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Changing dirty diapers comes with the territory of being a new parent. What you may not realize is that the stool your baby produces provides important clues about your baby’s nutrition, hydration and general health.
Babies typically have a bowel movement during the first 24 hours of life, before going home from the hospital. This first stool a baby passes is called meconium. It’s dark and tarry and doesn’t have much smell, because there isn’t much bacteria yet in your baby’s digestive tract.
Within a few days, your baby’s poop will change in color and consistency, whether you are breastfeeding or bottle feeding.
“Several days after birth, your baby’s stool will become lighter and less sticky. It may begin to look brown, green or yellow,” Dr. Gorman says. “These are all normal stool colors for breastfed and bottle-fed babies.”
She explains that in general, stools of babies consuming breast milk tend to look loose or runny, whereas formula stools tend to appear more pasty. Sometimes, the stool contains little “seeds,” which are nothing to worry about.
Also note during this period that it’s not unusual for babies to sneeze, hiccup, cough, snort, cry and strain or grunt when they are having bowel movements.
Once you begin feeding your baby solid foods in addition to breast milk or formula – at about four to six months – you may see your baby’s stool change in frequency, color and odor due to the change in diet.
Dr. Gorman notes, “Brown, yellow, orange, green or any shade of these are normal stool colors for breastfed or bottle-fed babies. Worrisome colors are red, which could indicate blood; black, indicating old or digested blood; and white, which may be due to a liver problem.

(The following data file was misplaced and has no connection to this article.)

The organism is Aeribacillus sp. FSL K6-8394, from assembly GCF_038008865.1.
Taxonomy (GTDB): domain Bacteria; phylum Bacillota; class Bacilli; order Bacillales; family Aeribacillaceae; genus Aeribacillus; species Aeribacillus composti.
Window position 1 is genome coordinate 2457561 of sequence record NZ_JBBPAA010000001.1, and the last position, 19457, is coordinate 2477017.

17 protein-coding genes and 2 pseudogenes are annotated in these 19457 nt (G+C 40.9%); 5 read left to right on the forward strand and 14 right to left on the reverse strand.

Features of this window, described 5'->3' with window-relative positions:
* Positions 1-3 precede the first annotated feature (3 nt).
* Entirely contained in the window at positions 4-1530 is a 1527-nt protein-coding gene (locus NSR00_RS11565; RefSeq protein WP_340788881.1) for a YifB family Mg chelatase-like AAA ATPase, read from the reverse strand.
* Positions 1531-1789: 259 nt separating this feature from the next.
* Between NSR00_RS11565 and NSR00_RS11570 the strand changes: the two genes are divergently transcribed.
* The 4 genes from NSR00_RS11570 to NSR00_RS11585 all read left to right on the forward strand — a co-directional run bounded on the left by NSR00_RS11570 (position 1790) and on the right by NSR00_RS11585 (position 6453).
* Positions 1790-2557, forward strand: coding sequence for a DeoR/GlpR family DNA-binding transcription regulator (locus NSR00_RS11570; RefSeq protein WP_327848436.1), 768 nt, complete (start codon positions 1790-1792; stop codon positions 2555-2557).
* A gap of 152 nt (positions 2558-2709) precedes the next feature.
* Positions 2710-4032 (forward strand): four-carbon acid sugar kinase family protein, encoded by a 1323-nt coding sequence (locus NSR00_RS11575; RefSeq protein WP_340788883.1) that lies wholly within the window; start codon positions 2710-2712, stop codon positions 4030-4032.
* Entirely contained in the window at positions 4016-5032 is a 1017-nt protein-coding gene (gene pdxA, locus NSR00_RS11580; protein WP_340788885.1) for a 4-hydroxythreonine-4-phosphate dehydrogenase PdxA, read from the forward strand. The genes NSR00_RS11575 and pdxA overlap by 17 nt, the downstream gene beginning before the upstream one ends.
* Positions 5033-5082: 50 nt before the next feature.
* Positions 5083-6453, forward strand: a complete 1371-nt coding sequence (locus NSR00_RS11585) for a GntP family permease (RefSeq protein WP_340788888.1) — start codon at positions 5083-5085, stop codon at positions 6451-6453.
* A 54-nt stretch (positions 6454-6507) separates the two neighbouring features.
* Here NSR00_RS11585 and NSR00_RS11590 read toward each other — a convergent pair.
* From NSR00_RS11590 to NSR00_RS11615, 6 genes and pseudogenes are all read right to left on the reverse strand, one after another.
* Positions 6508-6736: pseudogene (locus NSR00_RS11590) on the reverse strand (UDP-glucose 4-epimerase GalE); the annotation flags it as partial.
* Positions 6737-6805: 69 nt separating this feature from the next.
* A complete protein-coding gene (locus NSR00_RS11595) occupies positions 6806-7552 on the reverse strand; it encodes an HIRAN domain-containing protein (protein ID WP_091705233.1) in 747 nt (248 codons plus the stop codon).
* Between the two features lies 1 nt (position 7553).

Many parents have concerns about whether their baby is constipated. Your baby is not constipated as long as stools are soft. However, stool frequency can vary greatly from baby to baby.
“Breastfed baby stool ranges from frequent small poops every day to once a week or less often. Formula-fed babies do tend to have daily poops,” Dr. Gorman says.
She continues, “If a baby has a bowel movement less often than once a week, this can be normal for that baby, but we would generally want to evaluate the infant to rule out any problems.”
Call your baby’s doctor if:
When you are searching for information online, Dr. Gorman says, “We recommend staying off blogs and social media as much as possible. There is often misinformation online.”
Online resources she does recommend and trust include the American Academy of Pediatrics website for parents, healthychildren.org; Cincinnati Children’s Hospital Medical Center, cincinnatichildrens.org; the Centers for Disease Control and Prevention, cdc.gov; and TriHealth’s website trihealth.com.